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Chondrocytes (/ˈkɒndrəsaɪt, -droʊ-/, from Greek χόνδρος, chondros = cartilage + κύτος, kytos = cell) are the only cells found in healthy cartilage. They produce and maintain the cartilaginous matrix, which consists mainly of collagen and proteoglycans. Although the word chondroblast is commonly used to describe an immature chondrocyte, the term is imprecise, since the progenitor of chondrocytes (which are mesenchymal stem cells) can differentiate into various cell types, including osteoblasts.
|Function||Produce and maintain cartilage matrix|
|Anatomical terms of microanatomy|
From least- to terminally-differentiated, the chondrocytic lineage is:
- Colony-forming unit-fibroblast
- Mesenchymal stem cell / marrow stromal cell
- Hypertrophic chondrocyte
Mesenchymal (mesoderm origin) stem cells are undifferentiated, meaning they can differentiate into a variety of generative cells commonly known as osteochondrogenic (or osteogenic, chondrogenic, osteoprogenitor, etc.) cells. When referring to bone, or in this case cartilage, the originally undifferentiated mesenchymal stem cells lose their pluripotency, proliferate and crowd together in a dense aggregate of chondrogenic cells (cartilage) at the location of chondrification. These chondrogenic cells differentiate into so-called chondroblasts, which then synthesize the cartilage extracellular matrix (ECM), consisting of a ground substance (proteoglycans, glycosaminoglycans for low osmotic potential) and fibers. The chondroblast is now a mature chondrocyte that is usually inactive but can still secrete and degrade the matrix, depending on conditions.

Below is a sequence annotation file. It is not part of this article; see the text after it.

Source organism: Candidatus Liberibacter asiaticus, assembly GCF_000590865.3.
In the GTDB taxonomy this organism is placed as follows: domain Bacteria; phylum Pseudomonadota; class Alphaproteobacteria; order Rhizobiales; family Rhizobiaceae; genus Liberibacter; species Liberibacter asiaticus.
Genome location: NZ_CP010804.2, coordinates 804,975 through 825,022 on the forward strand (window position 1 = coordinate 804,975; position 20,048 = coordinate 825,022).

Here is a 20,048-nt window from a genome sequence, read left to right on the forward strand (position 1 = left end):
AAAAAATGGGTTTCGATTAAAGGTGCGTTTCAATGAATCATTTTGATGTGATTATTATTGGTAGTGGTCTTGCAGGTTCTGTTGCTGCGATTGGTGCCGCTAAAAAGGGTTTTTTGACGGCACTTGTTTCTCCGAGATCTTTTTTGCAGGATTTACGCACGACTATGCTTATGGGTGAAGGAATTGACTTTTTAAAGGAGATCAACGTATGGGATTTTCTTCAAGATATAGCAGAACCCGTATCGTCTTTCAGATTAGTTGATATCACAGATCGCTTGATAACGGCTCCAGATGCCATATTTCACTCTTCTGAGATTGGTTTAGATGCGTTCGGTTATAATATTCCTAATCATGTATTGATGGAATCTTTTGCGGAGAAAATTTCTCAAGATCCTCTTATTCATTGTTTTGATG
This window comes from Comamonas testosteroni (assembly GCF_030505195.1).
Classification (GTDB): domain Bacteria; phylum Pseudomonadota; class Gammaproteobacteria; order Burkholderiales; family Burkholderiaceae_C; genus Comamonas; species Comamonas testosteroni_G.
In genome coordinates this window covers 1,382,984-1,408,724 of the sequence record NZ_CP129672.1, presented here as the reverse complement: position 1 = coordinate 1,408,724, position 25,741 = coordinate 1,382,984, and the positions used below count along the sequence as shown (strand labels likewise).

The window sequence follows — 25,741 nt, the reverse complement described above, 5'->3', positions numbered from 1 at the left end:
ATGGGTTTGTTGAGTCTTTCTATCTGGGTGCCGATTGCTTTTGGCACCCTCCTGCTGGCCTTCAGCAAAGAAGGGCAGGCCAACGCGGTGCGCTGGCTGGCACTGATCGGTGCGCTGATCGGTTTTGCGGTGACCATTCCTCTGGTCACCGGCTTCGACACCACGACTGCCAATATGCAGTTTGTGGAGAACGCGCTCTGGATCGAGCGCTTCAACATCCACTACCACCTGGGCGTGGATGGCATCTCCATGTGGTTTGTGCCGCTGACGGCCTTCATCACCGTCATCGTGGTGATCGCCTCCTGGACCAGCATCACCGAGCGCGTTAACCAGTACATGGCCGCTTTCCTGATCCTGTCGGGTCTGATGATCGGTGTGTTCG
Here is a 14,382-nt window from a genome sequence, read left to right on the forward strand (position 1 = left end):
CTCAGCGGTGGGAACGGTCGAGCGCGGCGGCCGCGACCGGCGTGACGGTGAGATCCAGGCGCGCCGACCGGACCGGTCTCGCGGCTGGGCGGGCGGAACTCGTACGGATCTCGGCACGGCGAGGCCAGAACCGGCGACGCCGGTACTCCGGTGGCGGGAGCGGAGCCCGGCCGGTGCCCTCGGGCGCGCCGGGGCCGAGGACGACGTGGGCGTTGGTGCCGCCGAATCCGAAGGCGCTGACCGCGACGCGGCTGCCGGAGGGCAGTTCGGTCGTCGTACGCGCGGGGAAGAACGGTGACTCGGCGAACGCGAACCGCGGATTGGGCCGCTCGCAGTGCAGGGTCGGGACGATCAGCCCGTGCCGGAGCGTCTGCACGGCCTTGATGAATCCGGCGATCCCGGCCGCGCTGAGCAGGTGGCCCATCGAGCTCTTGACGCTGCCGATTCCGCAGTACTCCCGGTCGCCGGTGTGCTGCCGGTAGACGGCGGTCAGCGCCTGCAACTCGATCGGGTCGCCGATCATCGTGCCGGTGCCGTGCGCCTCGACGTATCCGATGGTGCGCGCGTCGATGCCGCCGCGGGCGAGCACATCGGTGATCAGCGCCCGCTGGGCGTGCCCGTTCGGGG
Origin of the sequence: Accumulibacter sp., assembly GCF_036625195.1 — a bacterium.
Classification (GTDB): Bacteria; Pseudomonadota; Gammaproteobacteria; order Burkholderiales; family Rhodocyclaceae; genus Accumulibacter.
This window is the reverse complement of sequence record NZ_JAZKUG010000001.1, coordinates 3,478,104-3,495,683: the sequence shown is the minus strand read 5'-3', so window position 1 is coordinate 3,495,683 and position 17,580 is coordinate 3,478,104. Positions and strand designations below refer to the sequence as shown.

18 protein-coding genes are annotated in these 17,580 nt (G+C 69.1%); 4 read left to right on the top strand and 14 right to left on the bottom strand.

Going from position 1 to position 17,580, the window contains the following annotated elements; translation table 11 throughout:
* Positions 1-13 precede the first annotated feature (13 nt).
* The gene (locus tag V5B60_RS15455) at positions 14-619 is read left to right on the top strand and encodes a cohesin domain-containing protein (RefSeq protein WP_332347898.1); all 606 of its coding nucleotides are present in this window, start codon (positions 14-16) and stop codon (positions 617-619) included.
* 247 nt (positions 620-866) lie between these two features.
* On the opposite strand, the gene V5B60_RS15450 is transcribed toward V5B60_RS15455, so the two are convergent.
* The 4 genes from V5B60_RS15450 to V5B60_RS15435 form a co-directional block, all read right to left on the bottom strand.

Cell culture studies of excess Vitamin A inhibits the synthesis of chondroitin sulfate by chondrocytes and causes the inhibition of chondrogenesis in the developing embryo which may result in limb malformations.
Chondrocytes undergo terminal differentiation when they become hypertrophic, which happens during endochondral ossification. This last stage is characterized by major phenotypic changes in the cell.